Sunday, December 29, 2019

Boswell bestsellers, week ending December 28, 2019 - The ten-best effect, author bests, movie-tie ins,Petrie backlist, plus the Journal Sentinel book page

Here's what we sold at Boswell this past week (December 22-28, 2019)

Hardcover Fiction:
1. The Dutch House, by Ann Patchett
2. The Water Dancer, by Ta-Nehisi Coates
3. The Starless Sea, by Erin Morgenstern
4. The Topeka School, by Ben Lerner
5. The Testaments, by Margaret Atwood
6. Where the Crawdads Sing, by Delia Owens
7. Exhalation, by Ted Chiang
8. The Nickel Boys, by Colson Whitehead
9. The Lost Children Archive, by Valeria Luiselli
10. Trust Exercise, by Susan Choi

Finally the National Book Award winner Trust Exercise has started selling. It will be interesting to see whether this holds up in 2020, especially during January gift card spending. Here's what Helen McAlpin wrote on the NPR website: "Book groups, meet your next selection. Trust Exercise, Susan Choi's powerful fifth novel, will give you plenty to talk about. At 257 pages, it's not a major time commitment, but be warned that it is impossible to discuss this book meaningfully if everyone hasn't read the whole thing. It's also tricky to review, as it derives so much of its impact from audacious narrative twists that I don't want to risk spoiling."

Hardcover Nonfiction:
1. Milwaukee Rock and Roll, 1950-2000, by David Luhrssen, Phil Naylor, Bruce Cole
2. Say Nothing, by Patrick Radden Keefe
3. Educated, by Tara Westover
4. The Yellow House, by Sarah M Broom
5. 100 Years in Titletown, by Vernon Biever, Jim Biever
6. Salt Fat Acid Heat, by Samin Nosrat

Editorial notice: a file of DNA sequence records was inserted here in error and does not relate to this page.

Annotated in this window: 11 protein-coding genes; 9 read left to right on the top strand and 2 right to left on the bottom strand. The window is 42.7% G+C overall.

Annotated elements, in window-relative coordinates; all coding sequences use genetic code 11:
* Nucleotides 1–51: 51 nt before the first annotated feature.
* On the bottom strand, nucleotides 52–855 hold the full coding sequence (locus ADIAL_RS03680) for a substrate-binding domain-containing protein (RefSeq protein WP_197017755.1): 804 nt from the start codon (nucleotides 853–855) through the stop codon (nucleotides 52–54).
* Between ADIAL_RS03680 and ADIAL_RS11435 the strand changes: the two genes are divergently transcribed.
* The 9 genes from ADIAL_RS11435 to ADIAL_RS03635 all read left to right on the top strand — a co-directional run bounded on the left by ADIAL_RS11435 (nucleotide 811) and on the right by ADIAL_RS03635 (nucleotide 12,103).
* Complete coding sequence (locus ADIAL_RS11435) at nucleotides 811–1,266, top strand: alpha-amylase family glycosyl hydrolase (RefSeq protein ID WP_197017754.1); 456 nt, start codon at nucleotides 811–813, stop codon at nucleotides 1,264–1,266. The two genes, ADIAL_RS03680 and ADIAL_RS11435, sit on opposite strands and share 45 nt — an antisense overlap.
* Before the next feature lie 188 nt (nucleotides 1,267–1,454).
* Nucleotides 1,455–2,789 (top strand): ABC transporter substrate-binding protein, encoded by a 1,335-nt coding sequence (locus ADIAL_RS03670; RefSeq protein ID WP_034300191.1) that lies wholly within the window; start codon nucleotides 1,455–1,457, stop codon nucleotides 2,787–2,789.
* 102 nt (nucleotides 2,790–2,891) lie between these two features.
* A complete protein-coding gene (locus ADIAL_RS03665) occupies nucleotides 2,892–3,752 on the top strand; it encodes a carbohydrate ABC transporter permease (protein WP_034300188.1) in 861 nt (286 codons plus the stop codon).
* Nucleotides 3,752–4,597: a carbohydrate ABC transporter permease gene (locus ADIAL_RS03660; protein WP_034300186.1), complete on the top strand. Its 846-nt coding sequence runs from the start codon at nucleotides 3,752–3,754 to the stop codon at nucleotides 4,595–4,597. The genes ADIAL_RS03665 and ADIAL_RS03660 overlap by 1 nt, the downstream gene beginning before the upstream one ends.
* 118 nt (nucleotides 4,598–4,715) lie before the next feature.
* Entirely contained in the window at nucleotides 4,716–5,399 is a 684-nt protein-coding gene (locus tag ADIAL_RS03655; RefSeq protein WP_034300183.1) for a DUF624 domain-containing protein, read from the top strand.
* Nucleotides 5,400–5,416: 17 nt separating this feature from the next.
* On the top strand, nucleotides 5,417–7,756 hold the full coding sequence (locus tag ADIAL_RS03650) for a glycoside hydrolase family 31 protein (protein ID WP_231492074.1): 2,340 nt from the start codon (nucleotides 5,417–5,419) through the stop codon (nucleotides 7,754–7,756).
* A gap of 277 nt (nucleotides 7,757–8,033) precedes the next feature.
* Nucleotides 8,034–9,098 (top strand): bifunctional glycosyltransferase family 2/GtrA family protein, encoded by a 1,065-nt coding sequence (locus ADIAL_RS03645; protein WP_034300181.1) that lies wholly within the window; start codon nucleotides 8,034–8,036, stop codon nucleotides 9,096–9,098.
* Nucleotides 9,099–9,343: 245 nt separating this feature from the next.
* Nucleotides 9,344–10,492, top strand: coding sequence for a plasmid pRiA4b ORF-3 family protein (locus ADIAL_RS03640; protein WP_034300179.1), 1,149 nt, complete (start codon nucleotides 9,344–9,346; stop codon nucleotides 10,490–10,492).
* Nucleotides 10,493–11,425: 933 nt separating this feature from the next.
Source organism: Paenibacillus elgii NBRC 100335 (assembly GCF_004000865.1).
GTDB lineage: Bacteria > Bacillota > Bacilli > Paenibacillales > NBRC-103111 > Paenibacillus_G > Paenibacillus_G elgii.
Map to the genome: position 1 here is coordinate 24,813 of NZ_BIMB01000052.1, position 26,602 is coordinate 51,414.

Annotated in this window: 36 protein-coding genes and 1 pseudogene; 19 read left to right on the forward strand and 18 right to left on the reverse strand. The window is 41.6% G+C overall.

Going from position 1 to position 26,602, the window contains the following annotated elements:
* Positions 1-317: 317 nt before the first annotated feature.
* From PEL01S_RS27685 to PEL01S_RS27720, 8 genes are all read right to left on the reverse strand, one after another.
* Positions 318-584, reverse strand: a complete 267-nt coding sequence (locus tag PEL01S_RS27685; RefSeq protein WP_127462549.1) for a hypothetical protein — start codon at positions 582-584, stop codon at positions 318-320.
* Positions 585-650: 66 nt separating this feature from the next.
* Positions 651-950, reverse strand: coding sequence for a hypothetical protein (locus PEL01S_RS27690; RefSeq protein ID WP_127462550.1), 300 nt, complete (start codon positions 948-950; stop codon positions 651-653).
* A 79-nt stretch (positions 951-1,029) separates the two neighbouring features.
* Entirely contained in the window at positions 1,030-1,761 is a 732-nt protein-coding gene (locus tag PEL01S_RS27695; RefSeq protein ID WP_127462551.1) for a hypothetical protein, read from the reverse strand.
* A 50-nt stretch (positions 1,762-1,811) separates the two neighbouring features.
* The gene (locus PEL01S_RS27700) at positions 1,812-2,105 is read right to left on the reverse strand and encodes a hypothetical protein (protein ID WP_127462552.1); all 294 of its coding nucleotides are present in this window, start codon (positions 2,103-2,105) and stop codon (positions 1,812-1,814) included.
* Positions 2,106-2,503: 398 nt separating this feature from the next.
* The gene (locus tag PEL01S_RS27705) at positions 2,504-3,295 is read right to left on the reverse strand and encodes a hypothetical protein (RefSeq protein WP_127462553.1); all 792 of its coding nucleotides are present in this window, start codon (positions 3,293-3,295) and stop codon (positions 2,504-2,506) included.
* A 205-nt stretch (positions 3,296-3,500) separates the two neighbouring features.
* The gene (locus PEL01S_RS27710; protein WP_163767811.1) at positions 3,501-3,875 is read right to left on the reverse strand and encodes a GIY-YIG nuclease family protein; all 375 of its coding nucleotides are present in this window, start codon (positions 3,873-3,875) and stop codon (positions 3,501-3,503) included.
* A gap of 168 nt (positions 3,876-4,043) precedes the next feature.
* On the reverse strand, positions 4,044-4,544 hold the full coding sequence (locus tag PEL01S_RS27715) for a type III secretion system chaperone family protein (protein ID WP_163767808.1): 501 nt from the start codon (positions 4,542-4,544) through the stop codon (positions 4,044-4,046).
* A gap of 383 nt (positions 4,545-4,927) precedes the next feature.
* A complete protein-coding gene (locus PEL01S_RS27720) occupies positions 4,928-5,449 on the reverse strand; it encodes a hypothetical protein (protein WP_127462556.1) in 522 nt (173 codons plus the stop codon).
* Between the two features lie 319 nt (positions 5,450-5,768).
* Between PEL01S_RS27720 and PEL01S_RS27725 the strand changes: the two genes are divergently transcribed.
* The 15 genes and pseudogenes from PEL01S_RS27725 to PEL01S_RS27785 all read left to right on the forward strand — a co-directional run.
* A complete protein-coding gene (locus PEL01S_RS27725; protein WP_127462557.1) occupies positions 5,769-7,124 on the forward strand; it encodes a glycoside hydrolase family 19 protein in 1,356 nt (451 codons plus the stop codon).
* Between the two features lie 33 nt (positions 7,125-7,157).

7. Climbing My Mountain, by Sheldon Lubar
8. The Map of Knowledge, by Violet Moller
9. The Education of an Idealist, by Samantha Power
10. The Joy of Coking, by Irma S Rombauer, Marion Rombauer Becker, Ethan Becker, John Becker, Megan Scott

It seems to be a strong hardcover Christmas for the Knopf/Doubleday division of Penguin Random House, with four of our top ten bestsellers on the fiction side and another 2 in nonfiction (plus The Guardians and The Body at #12 on their respective lists).

I wasn't much paying attention to the May-published The Map of Knowledge: A Thousand-Year History of How Classical Ideas Were Lost and Found before the year-end lists. Rachel Newcomb in The Washington Post notes: "Popular opinion seems to assume an unbroken connection from the ancient Greeks to the Renaissance, but after the decline of the western Roman Empire in 476 A.D., most of what is now Western Europe was in fragments. The rise of Christianity led to the destruction of libraries and nonreligious (hence 'pagan') texts, and 'by the year 500, secular book production had effectively gone underground.' Moller enhances our understanding of the period from late antiquity until the Renaissance by highlighting the many cities where knowledge continued to thrive during the Medieval era, and where important manuscripts were lovingly translated and protected while elsewhere they had been reduced to ashes."